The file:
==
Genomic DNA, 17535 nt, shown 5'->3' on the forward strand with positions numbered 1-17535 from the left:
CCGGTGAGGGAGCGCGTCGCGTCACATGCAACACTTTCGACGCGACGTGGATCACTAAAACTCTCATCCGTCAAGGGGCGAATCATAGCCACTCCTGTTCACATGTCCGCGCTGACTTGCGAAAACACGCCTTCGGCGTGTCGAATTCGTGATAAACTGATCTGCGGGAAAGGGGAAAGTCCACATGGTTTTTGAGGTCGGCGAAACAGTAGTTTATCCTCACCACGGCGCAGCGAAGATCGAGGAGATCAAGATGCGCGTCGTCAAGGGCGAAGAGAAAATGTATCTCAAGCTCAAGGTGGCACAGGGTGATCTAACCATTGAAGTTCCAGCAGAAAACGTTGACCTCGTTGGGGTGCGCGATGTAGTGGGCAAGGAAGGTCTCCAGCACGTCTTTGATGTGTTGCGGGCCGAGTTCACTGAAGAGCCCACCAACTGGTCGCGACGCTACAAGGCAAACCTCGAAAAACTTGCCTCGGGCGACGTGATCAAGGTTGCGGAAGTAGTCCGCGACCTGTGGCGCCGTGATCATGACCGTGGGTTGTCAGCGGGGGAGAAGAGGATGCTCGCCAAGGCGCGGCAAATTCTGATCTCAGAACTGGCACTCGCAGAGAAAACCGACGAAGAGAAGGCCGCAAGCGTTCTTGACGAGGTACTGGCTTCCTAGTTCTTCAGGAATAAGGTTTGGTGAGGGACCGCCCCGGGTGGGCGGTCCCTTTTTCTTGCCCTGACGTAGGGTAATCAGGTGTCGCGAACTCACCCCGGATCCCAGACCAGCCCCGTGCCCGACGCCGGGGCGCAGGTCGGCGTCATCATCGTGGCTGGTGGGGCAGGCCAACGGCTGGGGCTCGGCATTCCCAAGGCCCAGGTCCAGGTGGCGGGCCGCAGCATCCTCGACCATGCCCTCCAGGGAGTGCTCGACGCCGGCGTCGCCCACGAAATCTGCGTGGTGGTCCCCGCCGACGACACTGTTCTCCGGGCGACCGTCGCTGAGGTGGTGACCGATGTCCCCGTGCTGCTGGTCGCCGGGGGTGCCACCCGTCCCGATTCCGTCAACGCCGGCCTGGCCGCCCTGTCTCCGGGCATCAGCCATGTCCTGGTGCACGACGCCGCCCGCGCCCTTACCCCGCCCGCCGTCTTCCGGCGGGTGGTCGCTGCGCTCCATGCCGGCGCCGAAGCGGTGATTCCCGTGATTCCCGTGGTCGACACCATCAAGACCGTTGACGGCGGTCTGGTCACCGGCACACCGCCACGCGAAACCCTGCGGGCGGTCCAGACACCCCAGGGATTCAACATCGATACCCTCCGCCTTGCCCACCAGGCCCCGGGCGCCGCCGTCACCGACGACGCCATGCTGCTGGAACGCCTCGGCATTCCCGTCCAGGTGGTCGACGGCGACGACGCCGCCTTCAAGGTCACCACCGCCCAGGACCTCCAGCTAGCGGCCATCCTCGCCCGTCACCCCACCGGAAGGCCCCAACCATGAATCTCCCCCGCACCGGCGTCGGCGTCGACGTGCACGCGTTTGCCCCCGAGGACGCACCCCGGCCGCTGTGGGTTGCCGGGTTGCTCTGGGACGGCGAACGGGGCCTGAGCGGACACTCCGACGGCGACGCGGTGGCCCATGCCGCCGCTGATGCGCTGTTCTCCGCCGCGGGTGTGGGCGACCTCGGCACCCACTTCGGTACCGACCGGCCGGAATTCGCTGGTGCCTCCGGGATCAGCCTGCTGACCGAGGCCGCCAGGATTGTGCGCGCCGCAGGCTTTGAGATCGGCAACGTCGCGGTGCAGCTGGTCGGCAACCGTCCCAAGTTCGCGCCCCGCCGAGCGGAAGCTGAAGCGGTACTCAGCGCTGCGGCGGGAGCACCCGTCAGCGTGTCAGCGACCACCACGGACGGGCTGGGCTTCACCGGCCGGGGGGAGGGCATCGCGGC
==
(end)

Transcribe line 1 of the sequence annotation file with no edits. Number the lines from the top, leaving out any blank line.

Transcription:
Genomic DNA, 17535 nt, shown 5'->3' on the forward strand with positions numbered 1-17535 from the left: